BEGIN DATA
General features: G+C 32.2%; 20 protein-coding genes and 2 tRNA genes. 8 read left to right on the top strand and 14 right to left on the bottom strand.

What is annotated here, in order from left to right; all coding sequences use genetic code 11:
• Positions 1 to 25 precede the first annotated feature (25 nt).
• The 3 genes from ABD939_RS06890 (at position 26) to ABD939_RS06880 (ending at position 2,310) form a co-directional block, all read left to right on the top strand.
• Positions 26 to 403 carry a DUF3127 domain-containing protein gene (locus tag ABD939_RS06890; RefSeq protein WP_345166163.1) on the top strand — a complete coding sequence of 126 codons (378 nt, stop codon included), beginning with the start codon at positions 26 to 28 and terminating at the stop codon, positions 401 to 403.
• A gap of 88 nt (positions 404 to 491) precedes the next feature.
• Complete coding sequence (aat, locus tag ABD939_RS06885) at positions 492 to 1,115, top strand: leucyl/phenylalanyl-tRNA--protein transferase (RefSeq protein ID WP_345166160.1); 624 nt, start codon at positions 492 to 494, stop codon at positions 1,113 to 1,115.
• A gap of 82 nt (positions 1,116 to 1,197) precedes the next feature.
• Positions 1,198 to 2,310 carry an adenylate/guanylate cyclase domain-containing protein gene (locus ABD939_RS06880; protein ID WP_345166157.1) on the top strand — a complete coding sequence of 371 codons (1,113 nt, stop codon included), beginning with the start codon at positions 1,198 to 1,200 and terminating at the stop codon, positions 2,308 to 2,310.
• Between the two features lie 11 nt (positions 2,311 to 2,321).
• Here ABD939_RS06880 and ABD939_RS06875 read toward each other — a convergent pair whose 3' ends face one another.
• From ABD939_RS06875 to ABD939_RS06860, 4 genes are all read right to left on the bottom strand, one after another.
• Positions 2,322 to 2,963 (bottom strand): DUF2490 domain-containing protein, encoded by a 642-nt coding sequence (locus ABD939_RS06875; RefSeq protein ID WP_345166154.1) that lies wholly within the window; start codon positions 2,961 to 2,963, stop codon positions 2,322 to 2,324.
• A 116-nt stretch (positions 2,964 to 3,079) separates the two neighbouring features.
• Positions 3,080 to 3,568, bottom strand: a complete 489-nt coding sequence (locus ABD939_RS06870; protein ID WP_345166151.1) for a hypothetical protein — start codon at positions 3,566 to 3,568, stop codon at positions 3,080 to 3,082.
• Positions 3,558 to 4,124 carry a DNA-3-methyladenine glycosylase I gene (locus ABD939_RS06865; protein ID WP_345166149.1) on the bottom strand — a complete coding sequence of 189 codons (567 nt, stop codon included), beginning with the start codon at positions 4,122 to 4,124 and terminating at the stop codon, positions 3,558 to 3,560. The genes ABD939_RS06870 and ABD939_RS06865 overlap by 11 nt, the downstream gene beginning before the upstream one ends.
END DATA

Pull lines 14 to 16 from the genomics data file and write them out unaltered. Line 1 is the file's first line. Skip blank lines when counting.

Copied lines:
• A 116-nt stretch (positions 2,964 to 3,079) separates the two neighbouring features.
• Positions 3,080 to 3,568, bottom strand: a complete 489-nt coding sequence (locus ABD939_RS06870; protein ID WP_345166151.1) for a hypothetical protein — start codon at positions 3,566 to 3,568, stop codon at positions 3,080 to 3,082.
• Positions 3,558 to 4,124 carry a DNA-3-methyladenine glycosylase I gene (locus ABD939_RS06865; protein ID WP_345166149.1) on the bottom strand — a complete coding sequence of 189 codons (567 nt, stop codon included), beginning with the start codon at positions 4,122 to 4,124 and terminating at the stop codon, positions 3,558 to 3,560. The genes ABD939_RS06870 and ABD939_RS06865 overlap by 11 nt, the downstream gene beginning before the upstream one ends.